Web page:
Broadly, programs to expand access to technology have been effective at increasing use of computers and improving computer skills. However, computer distribution and internet subsidy programs generally did not improve grades and test scores and in some cases led to adverse impacts on academic achievement. The limited rigorous evidence suggests that distributing computers may have a more direct impact on learning outcomes at the postsecondary level.
Second, educational software (often called “computer-assisted learning”) programs designed to help students develop particular skills have shown enormous promise in improving learning outcomes, particularly in math. Targeting instruction to meet students’ learning levels has been found to be effective in improving student learning, but large class sizes with a wide range of learning levels can make it hard for teachers to personalize instruction. Software has the potential to overcome traditional classroom constraints by customizing activities for each student. Educational software programs range from light-touch homework support tools to more intensive interventions that re-orient the classroom around the use of software.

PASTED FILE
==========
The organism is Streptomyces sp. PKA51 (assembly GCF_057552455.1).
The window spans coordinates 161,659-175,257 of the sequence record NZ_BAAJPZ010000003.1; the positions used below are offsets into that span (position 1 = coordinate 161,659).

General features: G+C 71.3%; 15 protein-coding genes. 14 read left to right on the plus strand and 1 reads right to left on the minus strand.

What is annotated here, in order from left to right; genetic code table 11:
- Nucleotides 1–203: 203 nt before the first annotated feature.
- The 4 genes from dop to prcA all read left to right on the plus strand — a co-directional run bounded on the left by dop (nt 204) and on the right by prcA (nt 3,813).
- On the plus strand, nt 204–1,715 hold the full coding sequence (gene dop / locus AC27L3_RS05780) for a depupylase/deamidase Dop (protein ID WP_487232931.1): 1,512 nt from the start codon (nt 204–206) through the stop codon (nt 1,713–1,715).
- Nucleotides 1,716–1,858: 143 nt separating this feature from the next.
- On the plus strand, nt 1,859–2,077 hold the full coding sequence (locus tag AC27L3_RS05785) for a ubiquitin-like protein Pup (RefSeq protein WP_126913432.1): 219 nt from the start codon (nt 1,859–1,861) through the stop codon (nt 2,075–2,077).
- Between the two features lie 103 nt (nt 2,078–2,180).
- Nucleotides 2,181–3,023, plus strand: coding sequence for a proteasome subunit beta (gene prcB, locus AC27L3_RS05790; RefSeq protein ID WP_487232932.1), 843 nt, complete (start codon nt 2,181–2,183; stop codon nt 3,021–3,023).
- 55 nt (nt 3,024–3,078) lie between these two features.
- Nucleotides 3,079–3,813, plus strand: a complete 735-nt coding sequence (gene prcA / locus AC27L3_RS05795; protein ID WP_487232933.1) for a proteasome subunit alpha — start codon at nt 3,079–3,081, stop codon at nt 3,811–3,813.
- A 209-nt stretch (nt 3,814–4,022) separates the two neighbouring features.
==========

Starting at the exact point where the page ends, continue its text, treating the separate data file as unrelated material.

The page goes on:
Most educational software that have been rigorously evaluated help students practice particular skills through personalized tutoring approaches. Computer-assisted learning programs have shown enormous promise in improving academic achievement, especially in math. Of all 30 studies of computer-assisted learning programs, 20 reported statistically significant positive effects, 15 of which were focused on improving math outcomes.
Third, technology-based nudges — such as text message reminders — can have meaningful, if modest, impacts on a variety of education-related outcomes, often at extremely low costs. Low-cost interventions like text message reminders can successfully support students and families at each stage of schooling. Text messages with reminders, tips, goal-setting tools, and encouragement can increase parental engagement in learning activities, such as reading with their elementary-aged children.